- In the paper, they are able to divide out a factor by showing

parallelization is possible on the O(n) pieces that move during a twist of

an n^3. On the 3^n, a full third of the puzzle moves during a twist, so

O(n^3), and this is a much more significant number to have the opportunity

to try to parallelize. But I have no clue how to estimate how much

parallelization might be possible. Even if one found some desirable

tactics, finding an optimal parallelization and showing it so seems much

more daunting. - I wonder if some of the previous Goldilocks discussion might find some

applicability to the 3^n problem.

Cheers,

Roice

On Wed, Jun 29, 2011 at 11:39 PM, schuma <mananself@gmail.com> wrote:

> Very interesting.

>

> I’m actually more interested in the asymptotics of the god’s number for

> 3^n, instead of n^3. Maybe 2^n is easier because it only contains nC pieces.

> I thought about this question before but never took it seriously. Actually

> every information theorist would consider the asymptotics as the dimension

> goes to infinity because that’s what happens in information theory.

>

> In this type of results, the lower bound (converse) is typically more

> tricky to find. But this paper shows that for n^3 it can be found by a

> rather simple counting argument. This is an encouraging message. Maybe the

> asymptotics of 3^n can also be established by a counting argument.

>

> I’ve heard of Erik Demaine before because of his entertaining research

> about origami. But I never knew he was interested in twisty puzzles.

>

> Nan

>

>

>

> — In 4D_Cubing@yahoogroups.com, Roice Nelson <roice3@…> wrote:

> >

> > The following preprint showed up on arxiv.org yesterday, and will likely

> be

> > interesting to some here.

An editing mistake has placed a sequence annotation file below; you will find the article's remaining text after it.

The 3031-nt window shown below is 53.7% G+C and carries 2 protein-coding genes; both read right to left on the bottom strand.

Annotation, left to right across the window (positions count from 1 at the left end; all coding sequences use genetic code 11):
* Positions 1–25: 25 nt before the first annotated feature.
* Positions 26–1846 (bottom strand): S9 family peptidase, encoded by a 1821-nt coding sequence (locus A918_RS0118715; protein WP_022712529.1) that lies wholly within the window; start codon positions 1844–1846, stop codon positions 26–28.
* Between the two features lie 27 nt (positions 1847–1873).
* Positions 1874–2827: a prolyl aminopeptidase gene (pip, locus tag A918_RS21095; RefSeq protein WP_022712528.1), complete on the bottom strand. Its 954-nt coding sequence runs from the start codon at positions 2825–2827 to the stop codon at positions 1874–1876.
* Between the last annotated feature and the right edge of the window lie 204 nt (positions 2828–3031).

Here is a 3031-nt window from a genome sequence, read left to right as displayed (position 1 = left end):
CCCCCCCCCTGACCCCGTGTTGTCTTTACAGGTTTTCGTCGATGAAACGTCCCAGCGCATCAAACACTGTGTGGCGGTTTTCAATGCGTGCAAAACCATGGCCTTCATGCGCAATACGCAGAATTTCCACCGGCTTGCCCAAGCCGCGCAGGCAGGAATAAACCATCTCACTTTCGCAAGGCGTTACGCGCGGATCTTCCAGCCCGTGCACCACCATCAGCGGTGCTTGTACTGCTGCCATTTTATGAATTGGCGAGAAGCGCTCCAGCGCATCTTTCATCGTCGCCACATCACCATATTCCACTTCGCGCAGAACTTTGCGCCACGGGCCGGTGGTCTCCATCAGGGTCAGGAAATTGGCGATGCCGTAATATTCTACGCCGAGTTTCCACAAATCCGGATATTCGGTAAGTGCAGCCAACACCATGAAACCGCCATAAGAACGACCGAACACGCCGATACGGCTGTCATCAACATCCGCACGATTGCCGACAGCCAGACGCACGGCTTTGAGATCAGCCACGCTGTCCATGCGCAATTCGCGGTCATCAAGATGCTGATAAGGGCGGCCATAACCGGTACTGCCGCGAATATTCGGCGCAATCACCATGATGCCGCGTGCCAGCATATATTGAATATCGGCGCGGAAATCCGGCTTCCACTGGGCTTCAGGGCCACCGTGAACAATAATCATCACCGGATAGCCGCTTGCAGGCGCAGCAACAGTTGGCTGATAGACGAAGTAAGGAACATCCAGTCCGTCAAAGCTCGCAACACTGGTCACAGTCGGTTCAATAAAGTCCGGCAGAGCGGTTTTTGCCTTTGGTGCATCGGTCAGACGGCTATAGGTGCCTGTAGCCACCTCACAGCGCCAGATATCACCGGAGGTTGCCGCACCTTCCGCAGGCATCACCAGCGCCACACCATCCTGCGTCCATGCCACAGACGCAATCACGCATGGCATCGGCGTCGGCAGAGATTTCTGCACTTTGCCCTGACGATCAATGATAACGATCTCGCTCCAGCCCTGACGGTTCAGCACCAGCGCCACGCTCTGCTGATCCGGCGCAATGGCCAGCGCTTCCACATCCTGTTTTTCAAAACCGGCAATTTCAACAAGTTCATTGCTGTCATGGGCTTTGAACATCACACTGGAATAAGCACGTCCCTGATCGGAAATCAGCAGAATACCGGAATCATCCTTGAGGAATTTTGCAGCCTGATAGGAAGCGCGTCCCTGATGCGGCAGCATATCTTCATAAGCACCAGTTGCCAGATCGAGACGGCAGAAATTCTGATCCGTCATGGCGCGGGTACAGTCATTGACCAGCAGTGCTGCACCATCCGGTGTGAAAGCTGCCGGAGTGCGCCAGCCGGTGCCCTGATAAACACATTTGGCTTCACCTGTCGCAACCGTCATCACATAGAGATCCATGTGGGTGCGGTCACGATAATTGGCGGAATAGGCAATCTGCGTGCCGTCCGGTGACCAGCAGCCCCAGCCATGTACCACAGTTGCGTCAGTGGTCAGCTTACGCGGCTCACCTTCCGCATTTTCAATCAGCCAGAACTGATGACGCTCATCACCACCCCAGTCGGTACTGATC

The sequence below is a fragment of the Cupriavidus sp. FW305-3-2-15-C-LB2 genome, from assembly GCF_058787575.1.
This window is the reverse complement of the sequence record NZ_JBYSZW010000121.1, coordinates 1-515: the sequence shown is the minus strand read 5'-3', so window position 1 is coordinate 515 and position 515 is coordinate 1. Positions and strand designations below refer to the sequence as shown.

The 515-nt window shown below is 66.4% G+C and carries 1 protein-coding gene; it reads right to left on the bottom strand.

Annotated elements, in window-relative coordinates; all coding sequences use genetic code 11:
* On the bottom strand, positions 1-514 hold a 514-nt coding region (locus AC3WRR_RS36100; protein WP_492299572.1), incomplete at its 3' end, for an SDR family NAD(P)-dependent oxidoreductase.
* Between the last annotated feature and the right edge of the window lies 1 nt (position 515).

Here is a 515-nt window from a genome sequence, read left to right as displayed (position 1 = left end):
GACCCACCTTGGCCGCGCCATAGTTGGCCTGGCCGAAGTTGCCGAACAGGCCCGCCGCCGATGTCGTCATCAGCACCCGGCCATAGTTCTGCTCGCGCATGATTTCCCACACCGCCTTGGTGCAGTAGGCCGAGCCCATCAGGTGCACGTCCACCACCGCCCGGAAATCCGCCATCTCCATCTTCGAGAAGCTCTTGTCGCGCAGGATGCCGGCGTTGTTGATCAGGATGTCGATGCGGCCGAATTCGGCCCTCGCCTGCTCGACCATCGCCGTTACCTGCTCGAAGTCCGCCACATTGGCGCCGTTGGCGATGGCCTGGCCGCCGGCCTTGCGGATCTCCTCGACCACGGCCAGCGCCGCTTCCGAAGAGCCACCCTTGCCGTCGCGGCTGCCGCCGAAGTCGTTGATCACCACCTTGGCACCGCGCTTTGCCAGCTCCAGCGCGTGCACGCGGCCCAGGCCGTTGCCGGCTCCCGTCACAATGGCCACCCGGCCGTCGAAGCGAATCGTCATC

> >

> > Algorithms for Solving Rubik’s Cubes <http://arxiv.org/abs/1106.5736>

> >

> > The abstract reads:

> >

> > The Rubik’s Cube is perhaps the world’s most famous and iconic puzzle,

> > > well-known to have a rich underlying mathematical structure (group

> theory).

> > > In this paper, we show that the Rubik’s Cube also has a rich underlying

> > > algorithmic structure. Specifically, we show that the n x n x n Rubik’s

> > > Cube, as well as the n x n x 1 variant, has a "God’s Number" (diameter

> of

> > > the configuration space) of Theta(n^2/log n). The upper bound comes

> from

> > > effectively parallelizing standard Theta(n^2) solution algorithms,

> while the

> > > lower bound follows from a counting argument. The upper bound gives an

> > > asymptotically optimal algorithm for solving a general Rubik’s Cube in

> the

> > > worst case. Given a specific starting state, we show how to find the

> > > shortest solution in an n x O(1) x O(1) Rubik’s Cube. Finally, we show

> that

> > > finding this optimal solution becomes NP-hard in an n x n x 1 Rubik’s

> Cube

> > > when the positions and colors of some of the cubies are ignored (not

> used in

> > > determining whether the cube is solved).

> >

> >

> > A popular summary is here:

> >

> > http://www.physorg.com/news/2011-06-math-rubik-cube.html

> >

>

>

>

>

> ————————————

>

> Yahoo! Groups Links

>

>

>

>